Reimagining Korea’s Dynamic Film & TV Industry With Wow Point Executive Producer Yoomin Hailey Yang

Wow Point CEO and executive producer Yoomin Hailey Yang is blazing a trail for young female producers in the Korean film and TV industry.

After stints working with Korean broadcaster MBC and agency-producer BH Entertainment, she co-founded Wow Point with leading Korean filmmaker Yeon Sang-ho (Train To Busan, Peninsula) in 2021. The Seoul-based company has launched two series on Netflix so far this year: Parasyte: The Grey, an adaptation of the popular Japanese sci-fi horror manga Parasyte, directed by Yeon, and family suspense drama The Bequeathed, created and written by Yeon and directed by Min Hong-Nam.


Further Netflix films and series are in the pipeline, including a highly anticipated second season of Yeon’s Hellbound, in partnership with Climax Studio. Yang is also developing a slate for Wow Point’s Sub-label division, focusing on diverse and distinctive voices.


Throughout her career, Yang has been interested in connecting Korea’s dynamic content industry to international markets through exports, co-production, or other forms of creative collaboration. She worked in the international business department of Korean broadcaster MBC from 2011 to 2014, a period she describes as one of the busiest for exports of Korean content to Japan.

“Japan acquired a lot of our content at competitive prices – especially romantic dramas and comedies –, and we started to realize how much Korean content was loved by international audiences,” Yang remembers. “It allowed us to raise our production costs for drama so we could make our shows even bigger and better.”

But the halcyon days weren’t meant to last forever, as political issues between Japan and Korea halted the export business. China briefly filled in the gap, also paying high prices for a wide range of Korean dramas, but again that business was brought to a sudden stop due to political tensions between the two countries starting in 2016.

“We were asking ourselves how we could continue producing dramas at the same budget levels, and then Netflix started their business in Korea,” Yang says. Netflix’s investment in Korean-language content started around 2016, and the streamer’s impact on international consumption of Korean films and series have been well documented. Demand accelerated even further during the pandemic when a string of K-dramas became household names.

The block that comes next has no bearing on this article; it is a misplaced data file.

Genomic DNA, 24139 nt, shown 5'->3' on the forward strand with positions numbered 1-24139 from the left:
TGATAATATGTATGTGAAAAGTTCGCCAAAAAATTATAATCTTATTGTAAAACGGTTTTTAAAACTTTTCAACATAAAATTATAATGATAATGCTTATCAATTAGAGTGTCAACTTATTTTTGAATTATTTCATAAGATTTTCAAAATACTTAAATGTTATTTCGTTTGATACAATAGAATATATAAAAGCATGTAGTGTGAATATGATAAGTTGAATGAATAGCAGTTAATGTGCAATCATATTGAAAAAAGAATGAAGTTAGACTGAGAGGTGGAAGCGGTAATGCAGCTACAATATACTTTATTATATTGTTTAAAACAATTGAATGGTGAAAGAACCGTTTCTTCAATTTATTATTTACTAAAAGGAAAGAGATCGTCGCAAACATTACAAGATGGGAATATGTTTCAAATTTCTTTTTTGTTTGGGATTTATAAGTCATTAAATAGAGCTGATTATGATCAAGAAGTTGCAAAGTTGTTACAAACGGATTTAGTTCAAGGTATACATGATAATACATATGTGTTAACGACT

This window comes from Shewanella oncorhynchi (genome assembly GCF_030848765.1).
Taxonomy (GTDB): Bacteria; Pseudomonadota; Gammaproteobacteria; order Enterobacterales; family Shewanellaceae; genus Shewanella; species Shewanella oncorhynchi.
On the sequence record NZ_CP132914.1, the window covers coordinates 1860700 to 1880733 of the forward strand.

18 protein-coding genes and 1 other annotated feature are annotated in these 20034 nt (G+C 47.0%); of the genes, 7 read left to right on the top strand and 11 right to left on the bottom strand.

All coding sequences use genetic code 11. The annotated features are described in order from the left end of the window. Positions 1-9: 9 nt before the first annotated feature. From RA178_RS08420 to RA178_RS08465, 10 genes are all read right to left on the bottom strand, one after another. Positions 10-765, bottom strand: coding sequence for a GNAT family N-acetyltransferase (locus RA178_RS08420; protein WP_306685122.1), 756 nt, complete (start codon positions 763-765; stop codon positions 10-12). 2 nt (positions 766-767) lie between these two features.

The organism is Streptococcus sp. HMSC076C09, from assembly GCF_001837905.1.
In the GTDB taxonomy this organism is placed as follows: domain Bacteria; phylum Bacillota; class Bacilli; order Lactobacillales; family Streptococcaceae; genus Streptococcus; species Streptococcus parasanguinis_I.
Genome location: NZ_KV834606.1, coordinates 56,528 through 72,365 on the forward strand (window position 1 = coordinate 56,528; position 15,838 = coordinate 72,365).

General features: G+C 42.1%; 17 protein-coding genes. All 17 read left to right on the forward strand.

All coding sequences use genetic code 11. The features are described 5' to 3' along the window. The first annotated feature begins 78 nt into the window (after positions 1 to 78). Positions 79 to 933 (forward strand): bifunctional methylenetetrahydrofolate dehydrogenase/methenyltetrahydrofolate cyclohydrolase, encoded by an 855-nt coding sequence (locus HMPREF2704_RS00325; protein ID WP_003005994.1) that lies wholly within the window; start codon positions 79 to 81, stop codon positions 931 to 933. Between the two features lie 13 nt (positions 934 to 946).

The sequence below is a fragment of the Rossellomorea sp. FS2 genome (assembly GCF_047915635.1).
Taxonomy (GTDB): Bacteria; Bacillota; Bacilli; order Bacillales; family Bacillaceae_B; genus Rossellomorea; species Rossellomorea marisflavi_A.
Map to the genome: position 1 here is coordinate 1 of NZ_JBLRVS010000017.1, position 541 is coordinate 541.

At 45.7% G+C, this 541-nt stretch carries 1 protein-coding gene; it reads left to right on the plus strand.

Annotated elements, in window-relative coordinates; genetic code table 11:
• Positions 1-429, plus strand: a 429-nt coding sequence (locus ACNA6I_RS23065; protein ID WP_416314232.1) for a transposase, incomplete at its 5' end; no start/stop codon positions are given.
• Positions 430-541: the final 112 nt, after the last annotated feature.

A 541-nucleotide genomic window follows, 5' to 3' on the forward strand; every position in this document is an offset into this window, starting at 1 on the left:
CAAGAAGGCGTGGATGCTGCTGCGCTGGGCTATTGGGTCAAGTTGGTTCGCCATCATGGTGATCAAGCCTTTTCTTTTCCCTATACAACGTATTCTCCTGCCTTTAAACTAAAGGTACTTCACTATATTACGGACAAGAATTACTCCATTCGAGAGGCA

But long before shows such as Squid Game, Extraordinary Attorney Woo, and Yeon’s Hellbound became a global phenomenon, Yang was on a mission to learn more about production and the international side of the content business. As Japanese companies had started buying Korean dramas in the early stages of production during her time at MBC, she was gaining more exposure to the creative aspects of the industry and decided she wanted “to become part of that process” and to produce. She also wanted to understand how Korea could collaborate more closely with larger international territories such as the US and Japan.


With that in mind, she spent two years working for the Motion Picture Association to gain a deeper understanding of the Hollywood system before taking on the role of general manager of production and global business at BH Entertainment, the Korean talent agency turned producer that works with top talent including Lee Byung-hun and Park Hae-soo.

“We have a small market in Korea, even though it’s a strong creative market, so I’m interested in how much bigger our business could grow if we have more chances to work at an international level,” Yang says. She describes her role at BH Entertainment as a huge opportunity to work with new talent and meet many established writers and directors because the A-list actors at BH always received scripts from them. “Those experiences really helped me to become a producer,” she says.

One of her first projects at BH Entertainment was the Korean remake of Netflix’s hit Spanish-language show Money Heist (La Casa De Papel)—developing and packaging the adaptation took around five years. “We loved the series and thought it was something we could adapt to Korea’s particular situation, being divided between north and south, but also bring in a lot of messages from the original series,” Yang says.

She explains that when BH Entertainment first approached Netflix with the remake, the original Money Heist was still relatively unknown outside Spanish-speaking countries, but as it became a global smash during their development process, they became nervous that the Korean remake wouldn’t be well received. “We were all so worried just before the release of our version, but luckily, it got decent numbers.”